We’re winning the war on us!

Rand Paul has some good news for the women folk: if there’s a war on women, we’re winning it. This is based on a thorough investigation of his extended family:

This whole sort of war on women thing, I’m scratching my head because if there was a war on women, I think they won. You know, the women in my family are incredibly successful. I have a niece at Cornell vet school, and 85% of the young people there are women. Law school, 60% are women. In med school, 55%. My younger sister is an OB-GYN with six kids and doing great. I don’t see so much that women are downtrodden. I see women rising up and doing great things. In fact, I worry about our young men sometimes because I think the women are outcompeting the men in our world […]

The women in my family are doing great. That’s what I see in all the statistics coming out. I have, you know, young women in my office that are the leading intellectual lights of our office. So I don’t really see this, that there’s some sort of war on women that’s, you know, keeping women down. I see women doing great and I think we should extol that success and not dumb it down into a political campaign that somehow one party doesn’t like women or that. I think that’s what’s happened. It’s all been for political purposes.

This is obviously a myopic view on the state of women’s rights, but it doesn’t only reflect the musings of an out-of-touch senator. There are many elements in this argument that surface in all kinds of debate about our supposedly post-racial, post-feminist world.

  • Defining social justice progress by your limited experience. Paul makes assumptions about the state of women in general because “the women in my family are doing great.” And The Cosby Show proves that racism is over. We’ve seen in the past how politicians’ (and the average person’s) viewpoints change when someone close to them is affected by an issue. But we can’t wait for every member of Congress to have a son come out of the closet or a daughter deal with wage discrimination. The kind of people who become senators in many cases are not likely to be close to some to of people most affected by inequality in this country. (Though, as Amanda Marcotte points out, Rand Paul only has to look around Congress to see that women haven’t reached parity since they hold less than 20% of the seats).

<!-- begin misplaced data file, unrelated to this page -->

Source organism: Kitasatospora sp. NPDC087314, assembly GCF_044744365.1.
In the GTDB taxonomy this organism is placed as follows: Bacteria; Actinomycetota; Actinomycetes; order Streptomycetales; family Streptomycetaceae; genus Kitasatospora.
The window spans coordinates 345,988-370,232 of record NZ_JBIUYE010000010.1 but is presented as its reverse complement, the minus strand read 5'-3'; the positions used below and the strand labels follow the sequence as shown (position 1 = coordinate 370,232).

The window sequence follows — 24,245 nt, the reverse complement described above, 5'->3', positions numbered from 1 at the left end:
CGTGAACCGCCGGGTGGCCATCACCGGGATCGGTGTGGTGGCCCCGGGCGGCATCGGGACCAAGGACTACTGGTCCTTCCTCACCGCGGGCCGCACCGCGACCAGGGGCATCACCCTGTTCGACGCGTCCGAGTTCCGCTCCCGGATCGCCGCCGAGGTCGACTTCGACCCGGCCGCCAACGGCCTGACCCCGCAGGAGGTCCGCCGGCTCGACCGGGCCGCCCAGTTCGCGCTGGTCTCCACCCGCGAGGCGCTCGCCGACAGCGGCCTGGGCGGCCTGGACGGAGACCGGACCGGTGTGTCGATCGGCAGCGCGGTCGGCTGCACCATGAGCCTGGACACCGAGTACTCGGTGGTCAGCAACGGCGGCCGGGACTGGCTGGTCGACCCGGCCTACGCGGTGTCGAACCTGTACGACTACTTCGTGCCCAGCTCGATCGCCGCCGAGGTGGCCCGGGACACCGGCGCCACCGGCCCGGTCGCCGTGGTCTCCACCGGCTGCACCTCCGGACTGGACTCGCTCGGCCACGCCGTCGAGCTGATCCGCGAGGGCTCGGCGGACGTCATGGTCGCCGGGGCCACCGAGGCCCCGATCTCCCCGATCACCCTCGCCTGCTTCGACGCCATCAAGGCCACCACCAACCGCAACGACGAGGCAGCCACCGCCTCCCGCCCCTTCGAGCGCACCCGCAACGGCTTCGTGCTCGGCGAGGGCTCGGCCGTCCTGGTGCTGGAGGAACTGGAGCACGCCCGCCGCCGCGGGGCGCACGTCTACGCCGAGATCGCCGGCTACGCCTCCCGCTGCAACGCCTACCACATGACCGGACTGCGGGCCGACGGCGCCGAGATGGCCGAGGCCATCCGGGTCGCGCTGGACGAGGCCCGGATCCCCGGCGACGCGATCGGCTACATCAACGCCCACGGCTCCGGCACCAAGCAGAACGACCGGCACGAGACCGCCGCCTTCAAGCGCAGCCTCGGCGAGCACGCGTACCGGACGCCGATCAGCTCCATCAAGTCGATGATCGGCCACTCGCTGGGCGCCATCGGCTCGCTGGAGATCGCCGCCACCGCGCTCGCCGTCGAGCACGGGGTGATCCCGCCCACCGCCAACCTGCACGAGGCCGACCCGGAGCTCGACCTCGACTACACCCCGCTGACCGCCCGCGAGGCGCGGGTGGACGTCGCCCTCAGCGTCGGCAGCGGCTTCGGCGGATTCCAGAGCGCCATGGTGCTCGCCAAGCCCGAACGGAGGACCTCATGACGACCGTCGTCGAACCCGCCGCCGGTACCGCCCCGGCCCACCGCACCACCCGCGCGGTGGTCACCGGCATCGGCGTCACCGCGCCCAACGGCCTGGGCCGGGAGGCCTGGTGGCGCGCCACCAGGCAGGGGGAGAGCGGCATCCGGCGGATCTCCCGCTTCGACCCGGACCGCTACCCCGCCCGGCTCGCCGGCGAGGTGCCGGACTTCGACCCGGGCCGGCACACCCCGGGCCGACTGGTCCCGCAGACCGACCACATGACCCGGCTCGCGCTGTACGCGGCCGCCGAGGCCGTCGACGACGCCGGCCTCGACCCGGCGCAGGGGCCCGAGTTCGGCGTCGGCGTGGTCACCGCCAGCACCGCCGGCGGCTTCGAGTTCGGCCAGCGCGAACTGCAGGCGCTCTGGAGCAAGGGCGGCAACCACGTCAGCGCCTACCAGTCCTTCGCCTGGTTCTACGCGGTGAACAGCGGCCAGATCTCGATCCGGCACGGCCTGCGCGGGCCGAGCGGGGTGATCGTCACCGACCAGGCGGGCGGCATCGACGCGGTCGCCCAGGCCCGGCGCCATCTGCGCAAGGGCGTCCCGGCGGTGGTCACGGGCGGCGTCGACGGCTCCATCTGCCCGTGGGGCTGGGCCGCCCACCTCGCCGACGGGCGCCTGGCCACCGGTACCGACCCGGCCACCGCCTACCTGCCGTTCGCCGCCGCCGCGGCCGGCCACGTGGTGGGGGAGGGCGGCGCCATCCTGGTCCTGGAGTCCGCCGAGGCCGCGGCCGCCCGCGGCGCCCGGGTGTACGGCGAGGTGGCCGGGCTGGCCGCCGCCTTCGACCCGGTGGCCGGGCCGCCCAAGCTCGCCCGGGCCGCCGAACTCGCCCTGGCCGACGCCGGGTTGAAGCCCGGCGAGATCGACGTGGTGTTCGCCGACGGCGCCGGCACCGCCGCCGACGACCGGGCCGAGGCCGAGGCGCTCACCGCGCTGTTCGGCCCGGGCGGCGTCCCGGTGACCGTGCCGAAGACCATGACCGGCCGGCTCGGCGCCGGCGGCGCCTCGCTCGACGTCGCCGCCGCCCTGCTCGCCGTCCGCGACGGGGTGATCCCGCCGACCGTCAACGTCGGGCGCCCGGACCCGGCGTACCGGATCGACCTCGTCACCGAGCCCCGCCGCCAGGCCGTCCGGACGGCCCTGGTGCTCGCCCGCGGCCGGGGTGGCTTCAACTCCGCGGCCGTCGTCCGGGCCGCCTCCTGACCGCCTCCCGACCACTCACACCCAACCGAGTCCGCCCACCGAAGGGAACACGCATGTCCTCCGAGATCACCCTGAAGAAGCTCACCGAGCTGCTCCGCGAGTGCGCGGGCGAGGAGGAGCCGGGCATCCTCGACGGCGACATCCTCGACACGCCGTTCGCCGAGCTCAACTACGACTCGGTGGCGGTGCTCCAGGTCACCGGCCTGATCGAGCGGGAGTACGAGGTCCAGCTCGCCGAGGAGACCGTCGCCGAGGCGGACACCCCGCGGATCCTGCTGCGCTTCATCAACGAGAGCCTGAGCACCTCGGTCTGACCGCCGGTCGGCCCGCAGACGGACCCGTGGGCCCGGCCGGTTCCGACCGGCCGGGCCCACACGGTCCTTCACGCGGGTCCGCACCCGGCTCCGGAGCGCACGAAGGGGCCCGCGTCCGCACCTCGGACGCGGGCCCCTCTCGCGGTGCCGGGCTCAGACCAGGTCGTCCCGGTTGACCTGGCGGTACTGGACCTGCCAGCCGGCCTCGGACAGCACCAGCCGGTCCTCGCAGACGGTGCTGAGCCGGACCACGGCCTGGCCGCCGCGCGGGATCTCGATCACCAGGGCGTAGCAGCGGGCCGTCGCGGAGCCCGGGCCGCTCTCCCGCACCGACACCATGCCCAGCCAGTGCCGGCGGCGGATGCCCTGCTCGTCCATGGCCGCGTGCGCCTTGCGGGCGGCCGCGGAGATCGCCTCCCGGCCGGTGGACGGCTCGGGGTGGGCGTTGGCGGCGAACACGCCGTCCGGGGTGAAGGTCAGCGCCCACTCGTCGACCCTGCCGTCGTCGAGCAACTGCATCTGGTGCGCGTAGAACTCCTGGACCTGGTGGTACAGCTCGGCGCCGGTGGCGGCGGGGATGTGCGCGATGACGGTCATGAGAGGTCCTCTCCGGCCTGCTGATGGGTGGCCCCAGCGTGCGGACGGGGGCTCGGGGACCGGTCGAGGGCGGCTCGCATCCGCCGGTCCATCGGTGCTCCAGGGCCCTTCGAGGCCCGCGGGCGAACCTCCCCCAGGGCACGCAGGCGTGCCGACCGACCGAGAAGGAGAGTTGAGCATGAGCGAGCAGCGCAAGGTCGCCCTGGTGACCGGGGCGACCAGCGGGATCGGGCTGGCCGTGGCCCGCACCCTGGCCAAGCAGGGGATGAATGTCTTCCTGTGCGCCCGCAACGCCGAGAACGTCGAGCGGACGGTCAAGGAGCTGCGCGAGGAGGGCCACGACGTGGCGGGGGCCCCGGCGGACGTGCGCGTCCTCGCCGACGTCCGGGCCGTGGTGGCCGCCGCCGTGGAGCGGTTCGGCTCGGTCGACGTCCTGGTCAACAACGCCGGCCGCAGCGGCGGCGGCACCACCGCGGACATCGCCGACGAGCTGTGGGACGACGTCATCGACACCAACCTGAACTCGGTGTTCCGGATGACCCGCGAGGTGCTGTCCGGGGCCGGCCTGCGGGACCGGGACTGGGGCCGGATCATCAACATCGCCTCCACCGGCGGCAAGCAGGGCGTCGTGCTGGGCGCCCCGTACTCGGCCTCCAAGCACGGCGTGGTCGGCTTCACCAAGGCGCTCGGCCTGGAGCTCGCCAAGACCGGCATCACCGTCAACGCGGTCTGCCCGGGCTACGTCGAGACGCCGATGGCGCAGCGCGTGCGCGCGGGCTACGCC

• Focusing on the most privileged subgroup. Related to the first point, when Paul does go beyond his immediate experience to cite statistics they focus on the narrow issue of women’s representation in higher education. That’s an incredibly important advancement, but leaves out millions of poor and working class women who bear the brunt of the economic downturn. In fact, Paul wants to make things worse for many of those women by capping benefits for women who have children out of wedlock.
  • Picking and choosing “acceptable” rights. While ignoring many groups of women, Paul also leaves out critical issues that can’t be left out of any definition of women’s equality. As Marcotte notes, “While Paul didn’t mention little things like abortion or contraception, the implication was clear: Women have it pretty good, so there’s no reason to get all bent out of shape about attacks on reproductive rights, ladies. You get to go to school now, so why complain about losing access to basic medical care? After all, Paul’s own sister has six kids and a medical practice, so if unwanted child-bearing throws you off your game, it’s your fault for not having a wealthy congressman for a father.”